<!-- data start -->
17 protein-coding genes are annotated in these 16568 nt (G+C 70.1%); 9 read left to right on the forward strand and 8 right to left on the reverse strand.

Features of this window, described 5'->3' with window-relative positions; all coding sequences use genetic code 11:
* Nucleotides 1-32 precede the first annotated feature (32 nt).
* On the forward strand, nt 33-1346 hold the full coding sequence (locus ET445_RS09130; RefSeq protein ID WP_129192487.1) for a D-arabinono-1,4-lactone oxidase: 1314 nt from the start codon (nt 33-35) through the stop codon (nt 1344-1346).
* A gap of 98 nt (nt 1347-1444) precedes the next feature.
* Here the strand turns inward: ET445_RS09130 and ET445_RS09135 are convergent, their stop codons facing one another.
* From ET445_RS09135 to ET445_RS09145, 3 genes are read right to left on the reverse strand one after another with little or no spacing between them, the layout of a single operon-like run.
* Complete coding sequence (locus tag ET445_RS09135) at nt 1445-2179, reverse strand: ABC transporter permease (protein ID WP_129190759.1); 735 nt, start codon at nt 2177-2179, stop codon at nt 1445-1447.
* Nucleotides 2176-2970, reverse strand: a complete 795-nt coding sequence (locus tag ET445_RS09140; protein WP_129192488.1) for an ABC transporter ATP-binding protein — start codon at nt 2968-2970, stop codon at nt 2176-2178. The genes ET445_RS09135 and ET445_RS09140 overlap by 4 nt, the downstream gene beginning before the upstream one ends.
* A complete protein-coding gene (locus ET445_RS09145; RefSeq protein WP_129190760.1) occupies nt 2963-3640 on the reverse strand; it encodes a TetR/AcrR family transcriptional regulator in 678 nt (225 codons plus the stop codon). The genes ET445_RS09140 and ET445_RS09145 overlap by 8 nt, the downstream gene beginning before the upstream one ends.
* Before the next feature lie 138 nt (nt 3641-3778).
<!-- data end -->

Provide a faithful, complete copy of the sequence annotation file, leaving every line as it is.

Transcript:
17 protein-coding genes are annotated in these 16568 nt (G+C 70.1%); 9 read left to right on the forward strand and 8 right to left on the reverse strand.

Features of this window, described 5'->3' with window-relative positions; all coding sequences use genetic code 11:
* Nucleotides 1-32 precede the first annotated feature (32 nt).
* On the forward strand, nt 33-1346 hold the full coding sequence (locus ET445_RS09130; RefSeq protein ID WP_129192487.1) for a D-arabinono-1,4-lactone oxidase: 1314 nt from the start codon (nt 33-35) through the stop codon (nt 1344-1346).
* A gap of 98 nt (nt 1347-1444) precedes the next feature.
* Here the strand turns inward: ET445_RS09130 and ET445_RS09135 are convergent, their stop codons facing one another.
* From ET445_RS09135 to ET445_RS09145, 3 genes are read right to left on the reverse strand one after another with little or no spacing between them, the layout of a single operon-like run.
* Complete coding sequence (locus tag ET445_RS09135) at nt 1445-2179, reverse strand: ABC transporter permease (protein ID WP_129190759.1); 735 nt, start codon at nt 2177-2179, stop codon at nt 1445-1447.
* Nucleotides 2176-2970, reverse strand: a complete 795-nt coding sequence (locus tag ET445_RS09140; protein WP_129192488.1) for an ABC transporter ATP-binding protein — start codon at nt 2968-2970, stop codon at nt 2176-2178. The genes ET445_RS09135 and ET445_RS09140 overlap by 4 nt, the downstream gene beginning before the upstream one ends.
* A complete protein-coding gene (locus ET445_RS09145; RefSeq protein WP_129190760.1) occupies nt 2963-3640 on the reverse strand; it encodes a TetR/AcrR family transcriptional regulator in 678 nt (225 codons plus the stop codon). The genes ET445_RS09140 and ET445_RS09145 overlap by 8 nt, the downstream gene beginning before the upstream one ends.
* Before the next feature lie 138 nt (nt 3641-3778).